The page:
Other animal drawings by various hands in the Brock Collection include the one in Figure 11. Contemporary with Tiepolo’s monkeys, this wash drawing by the French painter Jean-Baptiste Greuze shows an infant tenderly embracing a large dog, a traditional symbol of fidelity. The artist used this image as a moralizing footnote in his drawing The Reconciliation of about 1785(Phoenix Art Museum), one of his complicated family dramas with a multitude of melodramatically gesticulating figures.
A number of works in the Brock Collection—Tiepolo’s Resurrection of Christ is but one—are characterized by unusually dramatic uses of light. These generally date from the late eighteenth century, a period when artists of the emerging romantic movement favored mysterious nocturnal moods accompanied by sublime or magical lighting effects. The Genoese artist Giovanni David’s Nightmare (Fig. 2), a macabre gothic thriller illuminated by flickering brazier light—in which a terrified young woman is threatened with death and damnation by the Fates, the Furies, and the denizens of Hell—is a splendid example of such imaginative illumination.
Like Tiepolo’s New Testament drawings, works in the collection by the eighteenth-century French artists Jean-Baptiste Oudry and Jean-Honoré Fragonard are also from extended series of illustrations. Five of Brock’s eight drawings by Oudry, an animal and still-life painter, are illustrations to the cynical fables of the seventeenth-century author Jean de La Fontaine (see Fig. 6). Executed with brush and black, gray, and white wash on blue paper, the drawings, which date from the 1730s, were translated into black-and-white engravings and published in a luxurious edition in Paris between 1755 and 1759. Numbering 275 sheets, they were originally preserved in bound albums that were only broken up in 1970. Thus the blue paper, so essential to the decorative impact of these lively illustrations, is in pristine condition.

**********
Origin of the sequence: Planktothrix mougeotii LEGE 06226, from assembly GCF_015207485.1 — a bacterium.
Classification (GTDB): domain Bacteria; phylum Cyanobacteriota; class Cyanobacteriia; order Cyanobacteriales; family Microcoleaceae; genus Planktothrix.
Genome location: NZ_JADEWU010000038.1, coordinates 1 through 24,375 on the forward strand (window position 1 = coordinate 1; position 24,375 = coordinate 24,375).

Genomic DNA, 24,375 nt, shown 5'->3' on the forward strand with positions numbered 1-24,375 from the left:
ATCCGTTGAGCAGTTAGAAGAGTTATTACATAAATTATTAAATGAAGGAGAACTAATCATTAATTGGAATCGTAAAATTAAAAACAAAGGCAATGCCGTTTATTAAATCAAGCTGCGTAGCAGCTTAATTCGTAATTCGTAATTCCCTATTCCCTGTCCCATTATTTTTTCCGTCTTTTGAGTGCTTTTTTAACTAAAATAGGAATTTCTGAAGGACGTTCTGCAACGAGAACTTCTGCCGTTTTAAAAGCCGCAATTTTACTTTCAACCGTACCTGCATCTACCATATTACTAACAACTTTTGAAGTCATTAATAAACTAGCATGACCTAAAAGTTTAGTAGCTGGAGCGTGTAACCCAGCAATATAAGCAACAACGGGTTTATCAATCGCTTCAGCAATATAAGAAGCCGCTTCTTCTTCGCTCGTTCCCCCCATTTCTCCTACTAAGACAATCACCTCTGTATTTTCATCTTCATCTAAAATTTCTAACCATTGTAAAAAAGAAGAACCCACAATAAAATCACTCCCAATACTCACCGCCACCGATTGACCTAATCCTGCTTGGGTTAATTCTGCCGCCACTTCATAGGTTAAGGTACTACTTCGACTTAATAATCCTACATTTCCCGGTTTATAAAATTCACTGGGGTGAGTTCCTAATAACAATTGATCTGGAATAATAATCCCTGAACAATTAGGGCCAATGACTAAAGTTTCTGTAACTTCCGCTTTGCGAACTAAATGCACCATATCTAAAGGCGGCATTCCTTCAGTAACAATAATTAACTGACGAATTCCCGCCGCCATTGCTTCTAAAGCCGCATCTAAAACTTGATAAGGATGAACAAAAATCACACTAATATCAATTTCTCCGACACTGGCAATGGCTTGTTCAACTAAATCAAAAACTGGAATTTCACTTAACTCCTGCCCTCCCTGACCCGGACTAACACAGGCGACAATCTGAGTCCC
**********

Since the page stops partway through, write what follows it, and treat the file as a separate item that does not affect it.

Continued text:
As a painter of animals, Oudry was obviously drawn to La Fontaine’s moralizing fables because so many of the principal actors are animals, as in The Rat and the Elephant (Fig. 6). The rat is distinctly unimpressed with the great bulk and ponderous pace of the sultan’s elephant until the claws and jaws of the sultan’s pouncing cat convince him otherwise.
Fragonard produced in the 1780s a series of more than 175 drawings illustrating Orlando Furioso (Roland Enraged), the epic poem set in the crusades at the time of Charlemagne (r. 768–814) written by the sixteenth-century Italian poet Ludovico Ariosto (1474–1533). In the sheet in Figure 9, we see the knight Ruggiero seeking the beautiful Angelica, who has eluded his amorous advances. The most notable aspect of these illustrations is the remarkable openness and scribbling freedom with which the strokes of chalk and ink wash intertwine. Ruggiero’s impetuous movement is echoed in the furious energy of the artist’s marks. Imaginative suggestion triumphs over detail, encouraging the viewer to participate in the final creation of the image.
Studies of the human figure are also prominent in Brock’s collection of drawings. A number of these are studies or “academies” of single models posing. Historically, drawing from nude models has been an integral part of the young artist’s training, but mature artists have also posed models to better study the actions of single figures in multi-figure compositions. A model study in chalk and charcoal by the eighteenth-century Bolognese artist Francesco Monti is a fine example of the latter type (Fig. 8). Poles, as here, or slings of cord were often used to enable the model to hold a difficult pose over extended periods of time.